Told in flashbacks between then and now, Into the Darkest Corner gradually builds in intensity, but the tension is there right from the beginning. As things go from worse to worse in Catherine's life, there were times when I found myself getting quite angry - particularly with her friends who pretty much told her to stop complaining and be grateful that she had such a wonderful boyfriend.
The real genius of this book is that Haynes actually started to make ME paranoid too - at several points I started to question whether everything was in Catherine's head or whether characters that come into her life were actually who they seemed to be, which demonstrated how living with that much tension and fear can really play with someone's mind. And I was just reading it!
Clever, scary, intense and addictive, Into the Darkest Corner is a book that I'd push onto anyone who enjoys psychological thrillers, crime fiction or adult fiction that really sucks you into the story and doesn't let go, even after the last page.
The story flips back and forth between the year Catherine meets Lee and 4 years after that year. Catherine is young, pretty, single and living it up. She and her friends hit the hottest spots in town to dance and drink. Lee is working security at one of those spots and they are immediately taken with each other. They begin dating, though this is hard because Lee has another job about which he is less forthcoming. He disappears for days at a time. But the attraction is too much for Catherine to give up. At first.
Four years later, Catherine is no longer the life of the party. She is crippled by OCD, which finds her checking the locks on her doors and windows over and over again. She doesn't trust anyone. She doesn't dress in alluring outfits anymore. She is basically existing, but not living.
How well do you really know anyone? How many times have we heard the same story over and over where the neighbor says, he seemed really nice and quiet?
I found the character of Catherine annoying at first, but then warmed to her. Her compassion toward one of the people who betrayed her was amazing. She had been in those shoes and she wasn't going to treat this person badly. I also thought that her OCD treatment was compelling. It's so easy to say, well, it's just stupid that you feel as though you need to do that, but that behavior is usually the result of a traumatic situation. Our minds have to make sense of it in some way and so we develop routines or workarounds to do so.
British vernacular is a bit different from ours, and I think that causes some disconnect. Words that we Americans view as taboo are commonplace there, and that can put you off. I bought the book for my mom, but I warned her that the language was rough and to just try to skip through the intimate scenes. That's the reason I'm giving it less than 5 stars.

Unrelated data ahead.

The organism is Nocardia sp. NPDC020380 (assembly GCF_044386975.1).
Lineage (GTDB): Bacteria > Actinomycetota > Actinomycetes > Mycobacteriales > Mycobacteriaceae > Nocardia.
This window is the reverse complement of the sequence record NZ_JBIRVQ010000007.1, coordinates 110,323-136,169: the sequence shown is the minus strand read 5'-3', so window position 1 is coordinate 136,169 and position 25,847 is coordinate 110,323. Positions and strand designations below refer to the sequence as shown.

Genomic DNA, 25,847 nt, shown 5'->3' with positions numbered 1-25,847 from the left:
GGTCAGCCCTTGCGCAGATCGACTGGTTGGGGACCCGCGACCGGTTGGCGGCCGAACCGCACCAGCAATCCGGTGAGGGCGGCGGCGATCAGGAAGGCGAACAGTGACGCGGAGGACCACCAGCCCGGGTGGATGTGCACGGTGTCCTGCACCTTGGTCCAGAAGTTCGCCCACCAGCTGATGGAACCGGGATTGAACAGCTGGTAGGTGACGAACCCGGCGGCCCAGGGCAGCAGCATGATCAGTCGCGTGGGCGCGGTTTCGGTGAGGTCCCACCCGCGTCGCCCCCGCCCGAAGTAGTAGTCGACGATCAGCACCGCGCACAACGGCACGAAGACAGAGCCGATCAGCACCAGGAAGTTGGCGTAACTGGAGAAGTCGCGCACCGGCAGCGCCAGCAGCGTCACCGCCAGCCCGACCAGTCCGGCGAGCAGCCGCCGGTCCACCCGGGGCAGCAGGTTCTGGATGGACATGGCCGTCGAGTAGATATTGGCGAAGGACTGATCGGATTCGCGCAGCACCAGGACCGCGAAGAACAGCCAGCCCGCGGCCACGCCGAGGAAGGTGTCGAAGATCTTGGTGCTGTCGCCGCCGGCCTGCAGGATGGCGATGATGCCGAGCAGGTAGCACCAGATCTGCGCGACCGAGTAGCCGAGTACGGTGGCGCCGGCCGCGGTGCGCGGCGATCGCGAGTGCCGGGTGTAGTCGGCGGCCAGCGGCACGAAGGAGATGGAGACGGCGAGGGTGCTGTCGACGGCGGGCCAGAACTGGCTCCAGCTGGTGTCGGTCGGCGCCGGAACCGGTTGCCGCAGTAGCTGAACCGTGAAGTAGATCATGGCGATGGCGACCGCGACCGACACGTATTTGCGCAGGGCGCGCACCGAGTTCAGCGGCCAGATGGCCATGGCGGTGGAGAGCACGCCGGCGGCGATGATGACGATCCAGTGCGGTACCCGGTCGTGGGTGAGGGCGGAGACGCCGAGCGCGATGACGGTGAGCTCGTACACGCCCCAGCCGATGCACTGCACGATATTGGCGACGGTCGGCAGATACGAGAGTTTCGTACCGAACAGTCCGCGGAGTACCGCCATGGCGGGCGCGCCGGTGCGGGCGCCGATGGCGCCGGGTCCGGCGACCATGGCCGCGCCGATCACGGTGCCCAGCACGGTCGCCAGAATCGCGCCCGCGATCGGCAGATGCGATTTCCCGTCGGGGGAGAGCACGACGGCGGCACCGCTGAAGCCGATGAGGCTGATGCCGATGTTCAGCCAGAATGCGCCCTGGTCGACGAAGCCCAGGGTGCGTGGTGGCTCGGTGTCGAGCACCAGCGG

But overall, really just blows your mind. Well done.
Highly recommend, though caution for content.
The Praises for this book nail it: "Highly suspenseful"; "Check the locks on your doors and windows"; "psychological fallout of abuse"; "Chilling". You will feel this woman's every pain, fear, suspicion. You will not for a moment doubt her sanity. You know from the start she is 100% spot-on with her unsettlements.
I find it fascinating - yet so logical - that the policewoman (Sam Hollands) had the brilliance to give Catherine one single word to use if Catherine ever had to give Sam a clue that all was NOT ok.
I would be interested what other readers take away from the "Cross Examination" of Sylvia toward the end of the book - I find myself wondering how that all played out. I also wonder about the ultimate final ending for Lee. The ending discovery by Catherine with Lee's letter will stay with you a LONG time...
I find this story to have been very well written. I slept in late many mornings due to my being unable to close my Kindle until after midnight - and I had to force myself not to finish the book each night. This is a highly emotional, intense story that I would recommend to anyone who enjoys suspenseful thrillers, but most especially to anyone who has suffered any kind of similar trauma that they have managed to work through and survive.